August 16, 1890
To: Henry Brown
From: Claude Brown, Galesburg, MI
A very descriptive letter from Claude, complete with a sketch of a train wreck that occurred the day before in which the engineer and fireman were killed.
Galesburg, Aug., 16, 1890
We had another wreck Friday afternoon at Agusta in which the North Shore Limited and a freight train were slightly disfuigred. The freight train stood on the side track where it had been switching and the hind brakesman left the switch open. The Passenger was coming at the rate of 50 or 60 miles per hour and went through the open switch striking the freight in the center. It demolished three freight cars and sent the other car and caboose into the main track and they went nearly half a mile before they stopped. The engine lost it cab when it first struck the train throwing the engineer out with it then the train went on about fifty foot when the engine and tender went off the tender going about twenty feet over the engine. The fireman was thrown out past the engine about ten feet. When the engine went off it spread the rails and the trucks of baggage car came off but the rest of the coaches pushed it along about one hundred and seventy feet without trucks and it stopped on the bridge and turned over knocking the front end off. The rest of the train was derailed and scratched up a little but that was the only car that was smashed up much. The rest of the freight was only derailed.
The engineer was had a hole knocked in the back of his head that you could but your fist in. They started him home on the next train but he died before he reached Marshall. He lived in Jackson and had a wife and one child. The fireman staid in the engine until it went off the track when he was throun out. His head was cut about half off around the ears and his right leg was gone. The hot water tank broke and he was boiled so his skin would peel off. Three boys stood to on the caboose platform and the oldest on[e] say the switch was open and told the others to run for thier lives. The[y] all got off. Al Cassadeys boy Clarence who was just half off when the engine struck he told his father the next morning that when the shock came it threw him and when he came too could not move so he shut his eyes and the next he knew a man was carrying him home. He had crawled out into the street and got up tried to run. Three or four men saw him come out from under the engine where I have it marked. The baggage car was about seventy five foot long and contaned the smoking car, barbershop, bath rooms, library, watercloset and saloon. A porter who was passing the saloon when the shock came went hed first through the window and down into the cornor. A man was writing at the desk and he got two ribs broken. I and an writing with the pen he had now the porter gave it to me yesterday afternoon. He was the only passenger hurt. There here were four men in the baggage car and 10 or 12 in the smoking department. I saw Al C. this morning and he said Clarence had his collar bone cracked and that he vomited blood all night. I guess the chances are small for him ever getting well. The fireman leaves a wife and two or three children. I have got part of his pipe. They say that if they had been common coaches they would have been smashed into knidling wood but they were all Wagnor and Pullman vestabule cars. I went over to the Burg that knight about six after having worked for C. Towne all the P.M. While at Skinners Mrs Bradley came and told us of the acident wreck and I went right down. I saw Clarence S. ____ down and came back on the 9.13 and that got to the burg about midnight. I staid with him and went down again Saturday on the 7.30 and came back on 2.30. They had the wreck most all cleared away when I left.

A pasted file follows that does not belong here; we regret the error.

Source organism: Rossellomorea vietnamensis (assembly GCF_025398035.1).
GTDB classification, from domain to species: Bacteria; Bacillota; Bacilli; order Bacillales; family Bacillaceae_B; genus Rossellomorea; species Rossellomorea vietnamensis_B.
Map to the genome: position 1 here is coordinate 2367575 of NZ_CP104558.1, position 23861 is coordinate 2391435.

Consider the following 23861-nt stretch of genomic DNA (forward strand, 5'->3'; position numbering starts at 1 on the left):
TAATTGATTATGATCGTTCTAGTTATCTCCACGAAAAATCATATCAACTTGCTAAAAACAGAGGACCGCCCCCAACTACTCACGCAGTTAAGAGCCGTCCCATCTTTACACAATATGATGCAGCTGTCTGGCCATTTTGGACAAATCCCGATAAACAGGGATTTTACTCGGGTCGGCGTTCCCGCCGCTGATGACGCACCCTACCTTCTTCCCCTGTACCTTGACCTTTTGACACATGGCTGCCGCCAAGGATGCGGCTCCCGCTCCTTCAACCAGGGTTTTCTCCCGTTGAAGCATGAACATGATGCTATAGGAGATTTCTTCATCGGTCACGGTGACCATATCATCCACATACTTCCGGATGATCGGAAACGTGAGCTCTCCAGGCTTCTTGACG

Got your letter this P.M. Guess it is better to do as you are doing though I think you ought to get more for the time & work you do. Claude is going to Lous Friday to stay a week. She is going to give me some things for the girls and he is going for them. I know you are doing the best you can so dont feel as if you are to blame. I will do the best I can.
 Claude was 15 years old at the time
 Augusta, Michigan. See attached newspaper article
 Research as to his identify continues
 Charles McRoberts
 Robert Gregg
 Elizabeth (Perkins) McRoberts. They actually had two children: Grace (age 19) and Charles (age 11)
 Research as to his identity continues
 Research as to their identity continues
 Galesburg, Michigan
 Most likely Charles Towne, a neighbor of his grandfather, Charles “Luke” Keith, Jr. It appears Claude and his mother were visiting his grandparents
 His mother’s half-sister, Lois (Keith) Clark Skinner, and her husband, Adelbert Skinner
 This portion was written by Claude’s mother, Nancy (Keith) Brown
 His mother’s sister, Louese (Keith) Harris
 Her daughters, Lela and Bess Brown